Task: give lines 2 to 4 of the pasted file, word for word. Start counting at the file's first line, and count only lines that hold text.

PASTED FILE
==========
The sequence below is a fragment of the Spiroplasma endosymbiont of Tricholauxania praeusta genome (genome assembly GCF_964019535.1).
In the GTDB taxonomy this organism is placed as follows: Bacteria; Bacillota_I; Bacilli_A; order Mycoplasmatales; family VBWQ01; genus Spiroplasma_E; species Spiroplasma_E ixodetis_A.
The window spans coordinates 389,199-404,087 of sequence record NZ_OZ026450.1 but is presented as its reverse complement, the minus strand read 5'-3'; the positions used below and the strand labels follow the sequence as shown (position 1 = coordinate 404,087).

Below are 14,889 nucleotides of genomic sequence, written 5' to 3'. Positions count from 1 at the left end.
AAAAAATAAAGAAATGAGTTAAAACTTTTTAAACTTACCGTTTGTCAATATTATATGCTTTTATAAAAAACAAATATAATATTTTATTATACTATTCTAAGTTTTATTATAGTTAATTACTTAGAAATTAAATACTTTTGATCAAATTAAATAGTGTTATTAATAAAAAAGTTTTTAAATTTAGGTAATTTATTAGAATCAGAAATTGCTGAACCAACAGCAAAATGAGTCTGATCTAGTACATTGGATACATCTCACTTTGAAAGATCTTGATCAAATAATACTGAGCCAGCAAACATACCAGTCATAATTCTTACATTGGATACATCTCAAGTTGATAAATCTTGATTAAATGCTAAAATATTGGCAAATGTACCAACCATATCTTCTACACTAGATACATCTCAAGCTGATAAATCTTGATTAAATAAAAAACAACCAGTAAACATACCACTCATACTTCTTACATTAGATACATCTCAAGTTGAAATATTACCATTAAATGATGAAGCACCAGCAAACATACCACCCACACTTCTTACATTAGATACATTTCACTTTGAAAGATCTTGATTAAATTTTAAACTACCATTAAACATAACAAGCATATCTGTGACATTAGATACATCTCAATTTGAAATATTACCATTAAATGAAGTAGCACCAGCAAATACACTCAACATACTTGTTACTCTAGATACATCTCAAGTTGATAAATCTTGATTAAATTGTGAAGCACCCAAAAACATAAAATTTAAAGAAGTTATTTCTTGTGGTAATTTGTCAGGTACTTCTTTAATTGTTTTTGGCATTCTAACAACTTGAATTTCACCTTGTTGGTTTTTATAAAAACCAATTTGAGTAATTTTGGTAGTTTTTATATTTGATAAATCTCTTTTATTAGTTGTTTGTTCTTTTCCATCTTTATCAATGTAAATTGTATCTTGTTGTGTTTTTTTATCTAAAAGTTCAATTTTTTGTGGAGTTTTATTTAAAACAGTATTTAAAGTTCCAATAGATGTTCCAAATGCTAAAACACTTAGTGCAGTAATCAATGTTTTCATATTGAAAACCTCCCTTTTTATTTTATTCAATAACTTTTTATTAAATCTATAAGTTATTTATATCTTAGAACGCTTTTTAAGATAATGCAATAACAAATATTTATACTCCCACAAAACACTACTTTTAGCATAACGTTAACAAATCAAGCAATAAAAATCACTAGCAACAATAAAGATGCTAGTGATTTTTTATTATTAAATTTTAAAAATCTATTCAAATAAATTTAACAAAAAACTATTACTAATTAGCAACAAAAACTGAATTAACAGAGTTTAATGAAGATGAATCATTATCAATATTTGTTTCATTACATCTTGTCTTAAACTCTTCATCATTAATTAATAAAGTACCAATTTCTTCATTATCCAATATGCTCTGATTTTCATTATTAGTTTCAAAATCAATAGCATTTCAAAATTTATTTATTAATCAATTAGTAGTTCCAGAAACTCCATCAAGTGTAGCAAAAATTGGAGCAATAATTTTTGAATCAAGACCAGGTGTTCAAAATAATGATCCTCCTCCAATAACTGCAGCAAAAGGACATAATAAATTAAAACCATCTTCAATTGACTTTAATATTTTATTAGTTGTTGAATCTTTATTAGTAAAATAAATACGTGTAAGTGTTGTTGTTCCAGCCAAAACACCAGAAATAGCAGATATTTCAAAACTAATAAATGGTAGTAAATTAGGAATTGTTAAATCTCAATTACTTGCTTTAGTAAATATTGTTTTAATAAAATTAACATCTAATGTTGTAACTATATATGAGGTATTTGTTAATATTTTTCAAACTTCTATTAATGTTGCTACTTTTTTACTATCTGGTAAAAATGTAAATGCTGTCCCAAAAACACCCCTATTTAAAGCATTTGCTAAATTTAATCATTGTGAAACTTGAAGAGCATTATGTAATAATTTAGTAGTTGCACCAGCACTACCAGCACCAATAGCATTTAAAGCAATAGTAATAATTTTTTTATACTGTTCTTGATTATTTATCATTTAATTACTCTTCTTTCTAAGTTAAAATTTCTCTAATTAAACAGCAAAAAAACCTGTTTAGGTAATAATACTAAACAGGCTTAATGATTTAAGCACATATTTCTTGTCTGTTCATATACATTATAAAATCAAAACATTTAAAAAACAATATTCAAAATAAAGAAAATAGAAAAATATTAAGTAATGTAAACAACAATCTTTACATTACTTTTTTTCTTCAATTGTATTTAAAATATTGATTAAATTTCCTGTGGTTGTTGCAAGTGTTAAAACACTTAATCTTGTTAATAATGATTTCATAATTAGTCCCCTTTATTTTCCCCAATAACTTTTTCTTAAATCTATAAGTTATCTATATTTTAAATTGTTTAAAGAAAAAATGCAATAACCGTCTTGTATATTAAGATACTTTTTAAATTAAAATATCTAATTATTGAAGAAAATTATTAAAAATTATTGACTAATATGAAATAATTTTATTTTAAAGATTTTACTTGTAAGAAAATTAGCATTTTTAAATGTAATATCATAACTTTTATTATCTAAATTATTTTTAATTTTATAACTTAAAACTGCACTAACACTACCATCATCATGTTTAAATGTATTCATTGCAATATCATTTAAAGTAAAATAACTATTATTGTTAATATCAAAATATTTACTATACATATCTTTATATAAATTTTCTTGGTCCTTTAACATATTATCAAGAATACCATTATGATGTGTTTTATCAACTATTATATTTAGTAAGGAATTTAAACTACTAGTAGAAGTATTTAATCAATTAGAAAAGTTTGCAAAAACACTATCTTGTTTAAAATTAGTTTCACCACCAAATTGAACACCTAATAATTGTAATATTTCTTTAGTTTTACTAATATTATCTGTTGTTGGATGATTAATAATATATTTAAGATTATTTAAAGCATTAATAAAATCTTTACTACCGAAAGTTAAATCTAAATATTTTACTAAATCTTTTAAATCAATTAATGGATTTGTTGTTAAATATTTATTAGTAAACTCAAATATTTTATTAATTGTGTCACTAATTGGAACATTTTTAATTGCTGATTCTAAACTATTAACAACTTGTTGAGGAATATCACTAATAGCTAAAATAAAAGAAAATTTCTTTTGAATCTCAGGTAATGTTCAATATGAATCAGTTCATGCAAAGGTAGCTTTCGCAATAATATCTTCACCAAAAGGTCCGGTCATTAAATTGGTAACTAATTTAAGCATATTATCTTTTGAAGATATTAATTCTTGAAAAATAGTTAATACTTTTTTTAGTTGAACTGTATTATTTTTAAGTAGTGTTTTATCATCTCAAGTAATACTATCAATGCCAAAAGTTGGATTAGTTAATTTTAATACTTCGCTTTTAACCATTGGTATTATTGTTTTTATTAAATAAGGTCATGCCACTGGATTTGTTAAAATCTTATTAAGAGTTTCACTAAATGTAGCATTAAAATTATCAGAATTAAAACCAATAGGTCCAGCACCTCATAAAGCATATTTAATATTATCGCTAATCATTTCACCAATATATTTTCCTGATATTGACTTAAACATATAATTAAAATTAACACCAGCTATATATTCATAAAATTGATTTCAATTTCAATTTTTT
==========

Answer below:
In the GTDB taxonomy this organism is placed as follows: Bacteria; Bacillota_I; Bacilli_A; order Mycoplasmatales; family VBWQ01; genus Spiroplasma_E; species Spiroplasma_E ixodetis_A.
The window spans coordinates 389,199-404,087 of sequence record NZ_OZ026450.1 but is presented as its reverse complement, the minus strand read 5'-3'; the positions used below and the strand labels follow the sequence as shown (position 1 = coordinate 404,087).

Below are 14,889 nucleotides of genomic sequence, written 5' to 3'. Positions count from 1 at the left end.